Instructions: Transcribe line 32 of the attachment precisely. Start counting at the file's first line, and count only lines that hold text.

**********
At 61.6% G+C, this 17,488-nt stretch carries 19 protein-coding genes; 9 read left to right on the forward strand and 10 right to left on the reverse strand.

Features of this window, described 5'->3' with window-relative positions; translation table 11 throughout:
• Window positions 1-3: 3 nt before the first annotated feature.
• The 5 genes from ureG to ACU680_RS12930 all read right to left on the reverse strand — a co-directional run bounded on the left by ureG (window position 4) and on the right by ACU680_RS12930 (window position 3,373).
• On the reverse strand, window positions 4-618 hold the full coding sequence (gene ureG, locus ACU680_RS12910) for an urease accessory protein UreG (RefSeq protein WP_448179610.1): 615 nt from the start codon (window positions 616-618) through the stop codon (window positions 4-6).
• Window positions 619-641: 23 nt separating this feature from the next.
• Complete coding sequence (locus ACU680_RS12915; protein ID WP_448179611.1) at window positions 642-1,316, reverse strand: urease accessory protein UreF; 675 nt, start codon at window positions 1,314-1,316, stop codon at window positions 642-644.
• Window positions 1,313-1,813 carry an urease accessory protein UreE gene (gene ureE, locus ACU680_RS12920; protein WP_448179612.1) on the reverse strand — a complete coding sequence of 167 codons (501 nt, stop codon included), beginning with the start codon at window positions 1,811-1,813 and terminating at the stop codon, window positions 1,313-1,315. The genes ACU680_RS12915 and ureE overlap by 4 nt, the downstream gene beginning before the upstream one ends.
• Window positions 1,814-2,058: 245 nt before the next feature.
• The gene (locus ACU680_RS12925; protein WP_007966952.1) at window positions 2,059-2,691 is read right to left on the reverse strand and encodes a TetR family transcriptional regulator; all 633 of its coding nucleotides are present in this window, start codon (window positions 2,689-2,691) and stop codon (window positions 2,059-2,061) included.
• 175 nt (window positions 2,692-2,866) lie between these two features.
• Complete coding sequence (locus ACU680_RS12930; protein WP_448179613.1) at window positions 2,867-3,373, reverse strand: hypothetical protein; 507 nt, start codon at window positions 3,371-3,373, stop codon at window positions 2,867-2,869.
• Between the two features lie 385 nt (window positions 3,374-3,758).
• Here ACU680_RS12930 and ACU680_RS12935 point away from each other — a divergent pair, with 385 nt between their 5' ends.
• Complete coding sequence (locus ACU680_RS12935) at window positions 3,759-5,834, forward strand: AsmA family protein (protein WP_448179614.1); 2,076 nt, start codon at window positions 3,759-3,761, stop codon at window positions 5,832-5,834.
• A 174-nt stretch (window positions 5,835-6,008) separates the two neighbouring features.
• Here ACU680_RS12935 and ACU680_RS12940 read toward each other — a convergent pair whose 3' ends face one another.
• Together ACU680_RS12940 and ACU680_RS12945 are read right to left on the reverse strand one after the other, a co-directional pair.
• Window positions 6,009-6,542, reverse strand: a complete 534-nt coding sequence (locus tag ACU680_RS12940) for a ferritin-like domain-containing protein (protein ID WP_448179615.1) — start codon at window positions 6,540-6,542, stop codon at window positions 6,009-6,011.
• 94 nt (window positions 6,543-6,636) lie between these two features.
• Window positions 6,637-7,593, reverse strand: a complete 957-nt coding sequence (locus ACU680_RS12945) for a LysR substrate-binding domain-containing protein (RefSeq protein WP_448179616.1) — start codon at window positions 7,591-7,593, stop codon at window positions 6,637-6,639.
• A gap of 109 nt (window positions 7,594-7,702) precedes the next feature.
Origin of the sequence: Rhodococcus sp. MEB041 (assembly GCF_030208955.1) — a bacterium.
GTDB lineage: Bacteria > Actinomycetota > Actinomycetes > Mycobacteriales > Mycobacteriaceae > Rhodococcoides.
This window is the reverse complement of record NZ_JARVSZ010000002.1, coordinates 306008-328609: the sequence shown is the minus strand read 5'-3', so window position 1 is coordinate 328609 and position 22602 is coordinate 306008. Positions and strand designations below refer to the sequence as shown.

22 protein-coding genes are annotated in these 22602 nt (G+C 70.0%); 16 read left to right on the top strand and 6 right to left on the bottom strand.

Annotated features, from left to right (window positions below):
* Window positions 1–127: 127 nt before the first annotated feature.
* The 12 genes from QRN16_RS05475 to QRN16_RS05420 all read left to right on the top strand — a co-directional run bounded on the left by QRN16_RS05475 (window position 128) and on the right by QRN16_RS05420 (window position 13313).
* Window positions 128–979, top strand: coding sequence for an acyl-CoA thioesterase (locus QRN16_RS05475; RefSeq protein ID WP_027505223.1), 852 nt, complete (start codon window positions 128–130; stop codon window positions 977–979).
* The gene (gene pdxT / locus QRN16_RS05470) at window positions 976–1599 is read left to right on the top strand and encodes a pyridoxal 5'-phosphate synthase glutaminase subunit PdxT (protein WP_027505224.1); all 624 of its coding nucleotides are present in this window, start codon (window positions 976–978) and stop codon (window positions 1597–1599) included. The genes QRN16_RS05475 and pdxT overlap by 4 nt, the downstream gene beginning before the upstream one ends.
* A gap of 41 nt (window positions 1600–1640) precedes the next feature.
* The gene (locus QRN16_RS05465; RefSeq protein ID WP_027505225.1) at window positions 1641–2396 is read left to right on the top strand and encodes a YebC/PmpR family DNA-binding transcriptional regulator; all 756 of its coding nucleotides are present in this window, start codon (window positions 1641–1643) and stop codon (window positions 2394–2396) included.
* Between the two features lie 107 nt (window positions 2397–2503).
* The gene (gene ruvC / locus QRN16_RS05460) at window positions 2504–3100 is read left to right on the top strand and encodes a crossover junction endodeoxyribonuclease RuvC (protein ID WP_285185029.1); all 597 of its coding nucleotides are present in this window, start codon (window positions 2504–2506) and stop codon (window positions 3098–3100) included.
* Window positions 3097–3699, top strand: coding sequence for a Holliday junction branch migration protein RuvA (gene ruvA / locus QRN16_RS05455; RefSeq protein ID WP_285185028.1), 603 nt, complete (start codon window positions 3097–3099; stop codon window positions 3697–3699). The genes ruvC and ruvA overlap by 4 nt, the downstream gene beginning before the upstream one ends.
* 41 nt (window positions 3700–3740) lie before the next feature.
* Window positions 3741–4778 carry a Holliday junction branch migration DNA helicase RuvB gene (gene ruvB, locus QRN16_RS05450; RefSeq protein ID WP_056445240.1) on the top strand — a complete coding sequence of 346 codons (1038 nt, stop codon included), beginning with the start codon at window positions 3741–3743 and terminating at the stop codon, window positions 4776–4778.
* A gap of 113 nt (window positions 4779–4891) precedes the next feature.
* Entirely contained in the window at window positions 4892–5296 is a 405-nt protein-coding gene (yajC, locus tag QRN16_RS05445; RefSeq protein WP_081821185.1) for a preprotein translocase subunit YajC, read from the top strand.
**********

* A gap of 41 nt (window positions 1600–1640) precedes the next feature.